02 Nov Where do we go from here?

derek williams

Derek Williams, CLEAR Website Editor

A personal take on the events of last week and what it means for the cannabis law reform movement.

I’ve been around the cannabis law reform debate for over 20 years now and I don’t think I’ve seen a week quite like the last one in all that time.

Specifically, we might have just had one of those watershed moments for the cannabis law reform debate which sets out the route ahead in a direction which is perhaps not what most people involved in this whole debate had in mind – people on both sides of the argument.

The event of course was the debate in Parliament on October 30th, coupled with the report Drugs: international comparators compiled for the Home Office

What now seems to be accepted even by readers of The Sun is that prohibition doesn’t work. Draconian laws have little or no impact on the level of drug use and so the whole rational for prohibition has been undermined. Now of course this is something that most if not all of us who have ever used cannabis know to be true, but it’s come as a bolt out of the blue for politicians and – perhaps more importantly – the drug support ‘industry’ as it likes to call itself. Of course politicians will be the last group of people to admit the policy they have regarded as sacrosanct for the past 40 years is at best a damp squib, let alone highly destructive and damaging, but there is now without doubt a growing public understanding that things have to change because what we have now doesn’t work.

What that means is what we have now doesn’t achieve the results they want to achieve, it’s important to emphasis that.

As far as cannabis is concerned it does not mean that suddenly there has been a mass conversion to the idea of all out legalisation and that everyone now thinks it’s something to encourage. Far from it, the debate is now focusing on how to reduce use to a minimum whilst also reducing harm. Those who wish to encourage widespread cannabis use are still a tiny number of enthusiasts, but the wind of change is blowing like never before. So where could this lead and how does it affect us, the cannabis law reform campaign?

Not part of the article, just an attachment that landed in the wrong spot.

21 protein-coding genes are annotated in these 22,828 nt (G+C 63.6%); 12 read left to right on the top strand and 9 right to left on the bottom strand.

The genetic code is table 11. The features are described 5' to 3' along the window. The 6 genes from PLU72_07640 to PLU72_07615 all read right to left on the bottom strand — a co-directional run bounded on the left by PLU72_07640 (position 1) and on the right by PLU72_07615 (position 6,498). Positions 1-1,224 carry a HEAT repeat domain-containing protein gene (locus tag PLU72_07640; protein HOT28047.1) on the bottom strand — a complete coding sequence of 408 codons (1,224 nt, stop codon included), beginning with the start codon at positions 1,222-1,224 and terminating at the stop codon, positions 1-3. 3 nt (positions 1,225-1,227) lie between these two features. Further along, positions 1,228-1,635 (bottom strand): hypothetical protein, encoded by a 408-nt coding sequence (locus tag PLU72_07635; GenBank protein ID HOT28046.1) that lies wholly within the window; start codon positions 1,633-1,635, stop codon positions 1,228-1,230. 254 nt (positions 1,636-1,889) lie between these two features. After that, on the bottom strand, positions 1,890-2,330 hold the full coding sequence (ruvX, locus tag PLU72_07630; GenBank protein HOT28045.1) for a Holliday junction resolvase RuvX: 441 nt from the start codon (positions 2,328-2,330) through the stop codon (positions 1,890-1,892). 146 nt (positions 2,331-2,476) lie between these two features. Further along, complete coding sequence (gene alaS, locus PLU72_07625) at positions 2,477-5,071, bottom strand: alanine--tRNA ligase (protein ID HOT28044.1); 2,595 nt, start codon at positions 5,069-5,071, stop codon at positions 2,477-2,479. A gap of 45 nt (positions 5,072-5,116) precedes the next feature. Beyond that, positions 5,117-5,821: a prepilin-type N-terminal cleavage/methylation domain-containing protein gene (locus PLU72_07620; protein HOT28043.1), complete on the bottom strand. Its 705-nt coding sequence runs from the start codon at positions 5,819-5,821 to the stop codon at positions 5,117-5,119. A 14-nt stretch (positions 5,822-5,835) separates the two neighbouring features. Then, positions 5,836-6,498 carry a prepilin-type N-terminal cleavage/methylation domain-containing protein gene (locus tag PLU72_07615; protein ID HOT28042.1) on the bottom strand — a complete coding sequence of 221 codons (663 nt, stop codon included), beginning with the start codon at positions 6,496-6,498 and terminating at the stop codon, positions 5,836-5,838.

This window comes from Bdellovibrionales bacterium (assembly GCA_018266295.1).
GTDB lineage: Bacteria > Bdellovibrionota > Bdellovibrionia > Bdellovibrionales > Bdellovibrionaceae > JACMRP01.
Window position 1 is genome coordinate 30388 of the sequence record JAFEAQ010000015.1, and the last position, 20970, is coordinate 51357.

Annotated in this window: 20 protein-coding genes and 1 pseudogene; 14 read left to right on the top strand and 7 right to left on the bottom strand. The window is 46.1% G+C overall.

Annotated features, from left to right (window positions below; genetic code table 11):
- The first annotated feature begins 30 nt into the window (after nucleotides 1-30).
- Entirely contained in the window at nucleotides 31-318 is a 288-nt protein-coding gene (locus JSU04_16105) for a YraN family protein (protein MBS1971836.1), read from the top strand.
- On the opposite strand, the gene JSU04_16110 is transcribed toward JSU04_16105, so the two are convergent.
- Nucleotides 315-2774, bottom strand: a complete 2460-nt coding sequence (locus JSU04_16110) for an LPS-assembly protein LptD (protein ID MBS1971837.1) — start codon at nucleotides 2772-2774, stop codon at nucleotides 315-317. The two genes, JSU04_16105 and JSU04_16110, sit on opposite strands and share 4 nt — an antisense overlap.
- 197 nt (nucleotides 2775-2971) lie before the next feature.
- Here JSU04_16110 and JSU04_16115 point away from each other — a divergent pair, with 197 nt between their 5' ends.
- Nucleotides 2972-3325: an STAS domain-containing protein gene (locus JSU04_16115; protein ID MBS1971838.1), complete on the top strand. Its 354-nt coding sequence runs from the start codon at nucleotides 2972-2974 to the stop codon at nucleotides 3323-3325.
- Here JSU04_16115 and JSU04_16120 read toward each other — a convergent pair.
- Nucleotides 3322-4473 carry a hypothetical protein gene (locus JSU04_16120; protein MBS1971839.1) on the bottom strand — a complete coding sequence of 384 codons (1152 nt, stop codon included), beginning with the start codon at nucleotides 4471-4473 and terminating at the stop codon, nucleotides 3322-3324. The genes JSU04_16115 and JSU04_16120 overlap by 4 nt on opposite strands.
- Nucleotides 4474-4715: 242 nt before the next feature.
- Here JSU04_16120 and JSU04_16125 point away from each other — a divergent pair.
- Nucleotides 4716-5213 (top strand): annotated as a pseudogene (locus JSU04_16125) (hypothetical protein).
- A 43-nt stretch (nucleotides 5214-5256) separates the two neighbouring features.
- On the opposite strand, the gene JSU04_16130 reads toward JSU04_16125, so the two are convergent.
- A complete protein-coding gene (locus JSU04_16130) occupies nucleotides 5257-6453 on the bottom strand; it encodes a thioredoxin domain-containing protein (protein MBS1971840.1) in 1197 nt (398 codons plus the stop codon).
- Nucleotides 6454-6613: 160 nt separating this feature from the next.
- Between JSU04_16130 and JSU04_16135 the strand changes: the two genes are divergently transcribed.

The regime most often discussed right now is derciminalisation of use and possession of small amounts; often confused with legalisation it is in fact something very different. Under a decrim regime cannabis would still be illegal, but there would be no criminal sanction for the possession of small amounts or its use. That doesn’t mean there would be no sanctions; it would become a civil offence which could carry a fine or some other sanction and indeed it could escalate to a criminal offence by some process. It would be a better regime than we have now because the law wouldn’t be doing so much damage to people, but it would do noting to solve the underlying problems caused by prohibition connected with the supply side.

Decrim offers us a strange choice, a choice between a nasty, infective and brutal form of prohibition and a less brutal, not so nasty but still ineffective regime that at least causes less harm. It’s maybe worth half a luke warm cheer.

So perhaps it’s worth looking at what the role of drug policy is and asking what does society actually want to achieve through its policy? Actually, that’s quite easy to answer: The lowest level of use coupled with the lowest level of harm.

How could legalisation bring this about?

The big claim of prohibition supporters is that strong law enforcement deters use, thus bringing about the lowest level of use, ergo the lowest level of harm.

We now know officially that the first part of this claim is bogus, strong laws don’t deter use. So does prohibition bring about the lowest level of use? That isn’t so easy to answer for the simple reason there is no way to find out; being illegal it isn’t possible to directly sample the consumers or the trade, which means you can’t directly measure what’s going on. But when there are dealers in every village, town and city in the country it would seem unlikely. It didn’t work for me anyway and if it didn’t work for me I wouldn’t expect it to work for anyone else.